Wednesday, December 06, 2006

Thought Provocation and You

Doug Berman alerts us to some good new articles at SSRN. There were a couple that I especially liked, both dealing with the question of sentencing goals and how well they can be defined. This one takes on the ambiguities of "desert" and shows it to be something that can either be anything you want, or nothing. Weak reeds upon which to base policy that can later be evaluated effectively on achievement of goals, much less to expect judges to deal with consistently coherently.

This one is the one that freaks you once you get into it, sort of a sentencing "Matrix." I can't do it justice (eek) in this space, but it starts with the premise that, no matter the rationality of intent in sentencing and its goals, we inevitably come to a point at which an irrational "leap of faith" has to be made to pull the underlying philosophy together. The article says there's no avoiding or solving the problem; therefore, we should embrace it. How? By practicing randomization in our sentencing and corrections. There are some specific recs and brain-twirling tours, but the more I thought about it, the more I bought in. I couldn't go as far as the author, but I've seen the decoupled link between goals and sentences, much less the intent of both. We are horrible at linking goals to sentences either in individual cases or as policy. There is a serious "dog that didn't bark" in sentencing after three decades of sentencing commissioning. When have you ever heard at sentencing "here's what the data show is the most effective sentence in reducing recidivism, deterring the offender over his/her lifetime at their minimum possible, satisfying and restoring crime victims, or anything related?" We are operating without data on the real impact of sentences, meaning we're guessing, and, if so, then how is that worse than sentencing randomly?

I've worked with 3 state commissions with or considering guidelines, and in none of them were their guidelines based on what would work, which would require specification of goals and marshaling of data. Instead, they were all based on conclusions of "experienced practitioners" offering opinions, some better informed than others, masked as "judgment." When you realize that, and the demonstrated effectiveness of our "rationality" at sentencing, then maybe some of these ideas are not just intriguing but workable. Anyway, you want to take your mind on a weird but worthy journey? Try this one out, then go to the first one. . . .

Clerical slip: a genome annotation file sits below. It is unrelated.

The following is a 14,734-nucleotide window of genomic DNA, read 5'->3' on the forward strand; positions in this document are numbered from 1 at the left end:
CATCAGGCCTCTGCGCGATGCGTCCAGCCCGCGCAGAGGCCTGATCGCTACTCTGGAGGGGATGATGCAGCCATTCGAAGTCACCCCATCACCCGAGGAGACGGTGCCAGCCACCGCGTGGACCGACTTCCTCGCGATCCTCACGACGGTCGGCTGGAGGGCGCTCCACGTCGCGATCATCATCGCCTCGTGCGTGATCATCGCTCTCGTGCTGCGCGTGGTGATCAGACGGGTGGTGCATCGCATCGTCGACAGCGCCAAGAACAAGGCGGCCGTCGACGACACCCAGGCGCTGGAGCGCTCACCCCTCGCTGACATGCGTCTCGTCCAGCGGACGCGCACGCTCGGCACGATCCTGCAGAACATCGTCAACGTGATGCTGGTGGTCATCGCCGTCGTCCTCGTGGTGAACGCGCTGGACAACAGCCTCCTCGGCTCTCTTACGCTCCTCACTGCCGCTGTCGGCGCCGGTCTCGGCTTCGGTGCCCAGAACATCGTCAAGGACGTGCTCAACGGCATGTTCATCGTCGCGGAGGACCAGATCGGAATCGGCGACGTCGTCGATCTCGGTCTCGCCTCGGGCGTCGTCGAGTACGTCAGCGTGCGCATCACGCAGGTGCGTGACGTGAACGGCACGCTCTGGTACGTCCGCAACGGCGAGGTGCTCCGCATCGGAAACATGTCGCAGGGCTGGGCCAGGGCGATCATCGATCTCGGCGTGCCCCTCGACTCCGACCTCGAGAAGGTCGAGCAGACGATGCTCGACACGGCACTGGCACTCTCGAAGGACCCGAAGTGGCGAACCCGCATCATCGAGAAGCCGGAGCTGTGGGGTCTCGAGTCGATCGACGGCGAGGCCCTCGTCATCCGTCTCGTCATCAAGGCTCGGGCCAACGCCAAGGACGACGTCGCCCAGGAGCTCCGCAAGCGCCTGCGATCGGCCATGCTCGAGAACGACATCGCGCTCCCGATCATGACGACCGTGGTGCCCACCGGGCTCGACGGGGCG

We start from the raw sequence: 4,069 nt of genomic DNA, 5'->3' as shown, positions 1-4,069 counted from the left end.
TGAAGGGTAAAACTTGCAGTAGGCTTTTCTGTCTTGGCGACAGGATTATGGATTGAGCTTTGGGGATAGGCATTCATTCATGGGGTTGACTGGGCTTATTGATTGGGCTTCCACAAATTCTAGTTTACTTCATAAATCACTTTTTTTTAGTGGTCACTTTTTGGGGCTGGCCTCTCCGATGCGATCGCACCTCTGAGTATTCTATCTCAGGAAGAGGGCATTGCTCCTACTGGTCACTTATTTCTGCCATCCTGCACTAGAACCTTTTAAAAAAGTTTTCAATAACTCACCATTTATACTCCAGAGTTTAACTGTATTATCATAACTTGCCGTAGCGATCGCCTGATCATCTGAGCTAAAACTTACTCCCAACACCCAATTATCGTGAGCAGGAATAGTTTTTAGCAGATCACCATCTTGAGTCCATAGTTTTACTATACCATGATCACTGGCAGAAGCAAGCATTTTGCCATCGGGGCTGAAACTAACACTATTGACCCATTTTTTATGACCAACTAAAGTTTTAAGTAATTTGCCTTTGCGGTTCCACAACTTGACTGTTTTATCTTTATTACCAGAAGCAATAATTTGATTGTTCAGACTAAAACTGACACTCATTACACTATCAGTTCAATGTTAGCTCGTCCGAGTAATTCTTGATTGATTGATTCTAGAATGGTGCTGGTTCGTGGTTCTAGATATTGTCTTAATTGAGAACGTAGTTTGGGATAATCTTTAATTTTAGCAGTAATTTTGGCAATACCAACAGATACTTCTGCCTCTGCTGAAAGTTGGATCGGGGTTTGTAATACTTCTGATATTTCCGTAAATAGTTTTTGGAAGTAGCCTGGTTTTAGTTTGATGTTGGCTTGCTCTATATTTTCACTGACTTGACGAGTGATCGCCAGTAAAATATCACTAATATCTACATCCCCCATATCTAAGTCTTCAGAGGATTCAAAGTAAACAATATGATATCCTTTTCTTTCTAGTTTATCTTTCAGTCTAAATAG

Here's another thought provoker. Prevention Works asserts that victims who are offenders themselves deserve the same treatment and empathy as our usual picture of "victim" in our heads, that we shouldn't say there are some victims the state protects and some they don't. IOW, they raise the question of whether or how much the victim's own culpability should count in our judgments and responses. They take the "there but for the grace of God" view, but there's also the "pragmatic" view that letting violent types take each other out actually serves a positive social goal. Again, something to take your brain out for a spin.

Finally, a kind of dessert (not desert, which still confuses me). Corrections Community gives us a link to a stat report on world crime rates so we can do some comparing and considering. I realize "furriners" don't have anything intelligent to say to us, but you can use it for evidence to make fun of them.

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